Medicine for the Outdoors
Medicine for the Outdoors

Dr. Paul Auerbach is the world's leading outdoor health expert. His blog offers tips on outdoor safety and advice on how to handle wilderness emergencies.

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Bear Spray

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Since publishing my post that included advice for avoiding bear attack in the wilderness, I have had a few questions from people about how to defend against an attacking bear, and in particular, about the role of "bear spray."

Pepper spray marketed to repel bears definitely has a role, but should not be completely relied upon to deter an aggressive or charging bear. So avoidance of up-close bear encounters is the most important safety issue, and should never be forgotten.

If you are going to carry bear spray, here is some important information assembled from the writings and lectures of experts (including Steve French, M.D., Luanne Freer, M.D., Timothy Floyd, M.D., and Stephen Herrero). I also gleaned excellent information from the UDAP Industries site:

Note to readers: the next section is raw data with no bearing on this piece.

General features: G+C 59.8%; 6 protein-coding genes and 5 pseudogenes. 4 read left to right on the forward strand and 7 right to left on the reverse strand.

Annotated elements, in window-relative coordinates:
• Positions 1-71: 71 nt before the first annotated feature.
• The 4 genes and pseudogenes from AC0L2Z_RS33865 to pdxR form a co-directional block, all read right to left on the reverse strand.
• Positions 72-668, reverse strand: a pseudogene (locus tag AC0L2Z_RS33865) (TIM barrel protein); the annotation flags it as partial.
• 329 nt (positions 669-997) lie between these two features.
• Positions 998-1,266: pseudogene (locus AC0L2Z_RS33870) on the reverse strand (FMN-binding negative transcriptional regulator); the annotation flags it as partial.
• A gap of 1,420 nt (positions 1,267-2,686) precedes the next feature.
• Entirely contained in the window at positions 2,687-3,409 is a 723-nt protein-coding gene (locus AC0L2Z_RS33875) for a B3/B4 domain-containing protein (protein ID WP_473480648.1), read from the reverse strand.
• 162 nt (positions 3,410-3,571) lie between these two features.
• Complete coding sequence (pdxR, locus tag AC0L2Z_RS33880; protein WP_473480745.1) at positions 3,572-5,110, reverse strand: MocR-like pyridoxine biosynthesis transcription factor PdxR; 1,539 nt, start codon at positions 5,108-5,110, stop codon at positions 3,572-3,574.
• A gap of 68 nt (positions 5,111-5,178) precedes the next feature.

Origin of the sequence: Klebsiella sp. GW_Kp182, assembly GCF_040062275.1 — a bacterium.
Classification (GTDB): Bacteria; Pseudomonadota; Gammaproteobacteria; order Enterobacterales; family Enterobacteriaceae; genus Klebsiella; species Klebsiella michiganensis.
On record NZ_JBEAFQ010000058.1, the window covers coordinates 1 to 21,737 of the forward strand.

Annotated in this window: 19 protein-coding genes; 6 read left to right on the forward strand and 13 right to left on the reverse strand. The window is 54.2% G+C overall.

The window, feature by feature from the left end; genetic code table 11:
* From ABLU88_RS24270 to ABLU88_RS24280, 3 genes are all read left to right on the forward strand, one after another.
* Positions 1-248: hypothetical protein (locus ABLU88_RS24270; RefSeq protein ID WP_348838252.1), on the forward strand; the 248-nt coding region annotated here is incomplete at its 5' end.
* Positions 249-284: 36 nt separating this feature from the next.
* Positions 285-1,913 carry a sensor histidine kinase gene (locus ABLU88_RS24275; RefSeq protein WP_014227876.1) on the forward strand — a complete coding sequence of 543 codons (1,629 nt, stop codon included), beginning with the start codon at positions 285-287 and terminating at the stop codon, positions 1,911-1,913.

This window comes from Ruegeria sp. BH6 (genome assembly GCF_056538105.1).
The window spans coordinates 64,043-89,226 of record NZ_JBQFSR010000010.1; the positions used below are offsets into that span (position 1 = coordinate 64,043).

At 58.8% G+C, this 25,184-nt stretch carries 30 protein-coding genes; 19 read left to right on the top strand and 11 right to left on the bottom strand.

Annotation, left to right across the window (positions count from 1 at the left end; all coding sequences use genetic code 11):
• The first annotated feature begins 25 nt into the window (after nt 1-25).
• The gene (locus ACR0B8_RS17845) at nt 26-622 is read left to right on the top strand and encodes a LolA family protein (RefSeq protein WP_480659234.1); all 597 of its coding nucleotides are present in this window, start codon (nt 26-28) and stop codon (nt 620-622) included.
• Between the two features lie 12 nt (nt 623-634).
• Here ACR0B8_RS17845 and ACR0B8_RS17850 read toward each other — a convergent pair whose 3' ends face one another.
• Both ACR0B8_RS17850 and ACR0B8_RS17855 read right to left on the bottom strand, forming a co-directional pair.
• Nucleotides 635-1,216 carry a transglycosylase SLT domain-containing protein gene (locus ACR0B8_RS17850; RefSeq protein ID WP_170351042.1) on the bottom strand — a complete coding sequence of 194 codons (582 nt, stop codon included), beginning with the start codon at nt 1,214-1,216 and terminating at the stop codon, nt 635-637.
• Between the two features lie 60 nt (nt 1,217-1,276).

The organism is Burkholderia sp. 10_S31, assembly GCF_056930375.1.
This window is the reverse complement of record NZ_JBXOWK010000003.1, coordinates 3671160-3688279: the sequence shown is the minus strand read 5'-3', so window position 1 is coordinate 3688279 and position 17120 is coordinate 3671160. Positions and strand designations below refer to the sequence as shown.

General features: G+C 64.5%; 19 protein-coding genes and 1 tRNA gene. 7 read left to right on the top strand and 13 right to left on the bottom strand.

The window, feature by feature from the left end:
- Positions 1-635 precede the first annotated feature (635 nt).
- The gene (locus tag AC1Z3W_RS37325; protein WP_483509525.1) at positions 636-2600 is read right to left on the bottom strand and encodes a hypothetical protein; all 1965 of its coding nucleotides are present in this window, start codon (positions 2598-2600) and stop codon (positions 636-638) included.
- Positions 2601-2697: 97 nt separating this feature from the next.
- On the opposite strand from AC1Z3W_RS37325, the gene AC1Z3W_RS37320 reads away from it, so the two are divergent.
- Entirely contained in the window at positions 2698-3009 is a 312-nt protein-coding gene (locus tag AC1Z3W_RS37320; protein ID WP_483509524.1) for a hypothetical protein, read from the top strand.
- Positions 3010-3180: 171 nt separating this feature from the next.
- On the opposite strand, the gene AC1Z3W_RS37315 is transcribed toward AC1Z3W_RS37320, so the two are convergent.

1. Purchase a product advertised to repel bears. Some authorities indicate that the spray distance must be at least 25 feet with a minimum duration of 6 seconds, while others argue that duration is not as important as rapid, intensely concentrated coverage of the attack area.
  2. Product names include UDAP Pepper Power.
  3. The product should contain at least 1% capsaicin and/or capsaicinoids. Most products from reputable companies contain significantly more.
  4. Carry the spray where it is obvious and can be immediately deployed. It should be in a holster on your waist or chest. If it is hidden in the bottom of your pack, it will not be of any use to you during a sudden attack. Show your companions the location, so they can grab it if necessary.


photo courtesy of UDAP Industries

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Tags: Backpacking , Bites & Stings

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About the Author

Dr. Paul S. Auerbach is the world’s leading authority on wilderness medicine.

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